One cannot read or hear the news now without hearing of some group of workers going on strike.
People evoke the 1970s – a decade synonymous with industrial unrest – and especially, given the many disputes at the moment, the time when a culture of strikes effectively brought down a government: the Winter of Discontent of 1979. That autumn, I was waiting to go up to university and lead a life of comparative idleness, which was just as well, as the country was more or less gridlocked.
As workers demanded pay rises of between 15 and 20 per cent, footage appeared on television night after night of urban streets lined with overflowing rubbish bins, because council workers were on strike.
NHS ancillary workers blockaded hospitals, and only serious emergencies were admitted. A lorry drivers’ strike meant goods started to disappear from supermarket shelves, and petrol became in short supply.
This meant that the unions, and not management, controlled entry to many trades. I had to join the National Union of Journalists for, I think, a month to have the honour of working for it and pay for the privilege. The then owners, recognising the technological revolution taking place in journalism, along with most of our competitors, did away with that closed shop, and with conventional hot-metal printing controlled by the unions. It was impossible to get a job «in the print» unless you were in one of the print unions.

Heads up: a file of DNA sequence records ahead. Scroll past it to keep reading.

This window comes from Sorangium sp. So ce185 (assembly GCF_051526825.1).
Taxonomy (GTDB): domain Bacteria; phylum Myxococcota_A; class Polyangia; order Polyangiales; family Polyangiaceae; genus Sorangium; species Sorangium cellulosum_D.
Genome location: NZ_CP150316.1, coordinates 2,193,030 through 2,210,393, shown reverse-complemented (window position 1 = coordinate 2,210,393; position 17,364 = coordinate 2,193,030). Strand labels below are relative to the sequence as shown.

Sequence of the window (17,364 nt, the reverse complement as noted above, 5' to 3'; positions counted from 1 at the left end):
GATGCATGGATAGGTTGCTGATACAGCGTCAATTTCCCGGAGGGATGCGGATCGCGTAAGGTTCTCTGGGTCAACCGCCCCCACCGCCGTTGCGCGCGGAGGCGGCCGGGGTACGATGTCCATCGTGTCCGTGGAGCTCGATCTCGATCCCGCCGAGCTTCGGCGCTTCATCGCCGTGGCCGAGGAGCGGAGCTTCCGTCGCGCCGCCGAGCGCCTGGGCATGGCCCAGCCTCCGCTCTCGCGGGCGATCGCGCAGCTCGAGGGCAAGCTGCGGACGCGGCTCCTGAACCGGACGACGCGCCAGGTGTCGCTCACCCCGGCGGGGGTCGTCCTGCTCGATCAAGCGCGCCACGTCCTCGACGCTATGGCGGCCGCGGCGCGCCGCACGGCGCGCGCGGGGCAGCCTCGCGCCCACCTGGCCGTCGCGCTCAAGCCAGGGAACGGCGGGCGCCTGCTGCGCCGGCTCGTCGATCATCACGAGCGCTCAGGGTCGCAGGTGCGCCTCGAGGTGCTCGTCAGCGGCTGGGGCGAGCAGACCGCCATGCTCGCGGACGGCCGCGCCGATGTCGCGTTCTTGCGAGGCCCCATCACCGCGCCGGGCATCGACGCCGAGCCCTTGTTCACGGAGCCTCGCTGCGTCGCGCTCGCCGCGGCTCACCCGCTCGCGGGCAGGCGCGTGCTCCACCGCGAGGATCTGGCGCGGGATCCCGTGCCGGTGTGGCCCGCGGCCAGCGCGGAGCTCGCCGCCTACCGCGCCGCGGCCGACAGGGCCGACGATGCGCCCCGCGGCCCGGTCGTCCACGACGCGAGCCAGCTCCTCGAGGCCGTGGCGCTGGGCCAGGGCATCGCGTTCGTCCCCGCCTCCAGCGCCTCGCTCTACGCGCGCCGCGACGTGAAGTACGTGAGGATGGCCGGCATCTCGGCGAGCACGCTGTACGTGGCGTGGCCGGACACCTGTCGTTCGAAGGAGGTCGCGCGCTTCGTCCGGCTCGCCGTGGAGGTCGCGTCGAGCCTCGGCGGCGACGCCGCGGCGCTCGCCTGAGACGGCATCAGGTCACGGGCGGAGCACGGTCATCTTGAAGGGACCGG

It was hard to get into the print unions unless a father, brother, uncle or brother-in-law was already in it. Sympathy strikes – the mass coordination of which had in 1926 enabled the General Strike – would close down businesses whose management had no connection with the dispute, and force out on-strike workers with no quarrel with their employers. For example, in the Winter of Discontent, workers for Cadbury Schweppes at Bournville – mainly women – walked out and prevented deliveries by strike-breaking lorry drivers. Similarly, some oil refinery workers came out to support tanker drivers.
They were a gift to that minority of trade unionists who were motivated not by the interests of the workers but by political ideology. The most recognisable manifestation to the general public of these extremists was the flying picket, someone with no connection to a particular place of work but who would be drafted in from elsewhere to intimidate any workers who sought to cross a picket line. The one weapon at the management’s disposal, if it felt the unions were being entirely unreasonable, was the lockout, in which they would stop workers coming in until they began to be starved into submission and were prepared to resume negotiations. As the new generation of strikers is finding, you don’t get paid and can’t draw benefits.
This is a problem for today’s strikers. This is partly a middle-class observance of the rules, partly that workers with a professional ethos have their consciences pricked by the thought of causing undue suffering to the public, and partly because of the cost of striking. But there is another key difference between now and the prehistoric era, exemplified by the train strikes. There is now a work-from-home culture that has prevented many businesses from grinding to a halt. It is not just the scope of trade unionism and union law that has changed since the 1970s: the world has, technology has, and attitudes have.
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Source: The Telegraph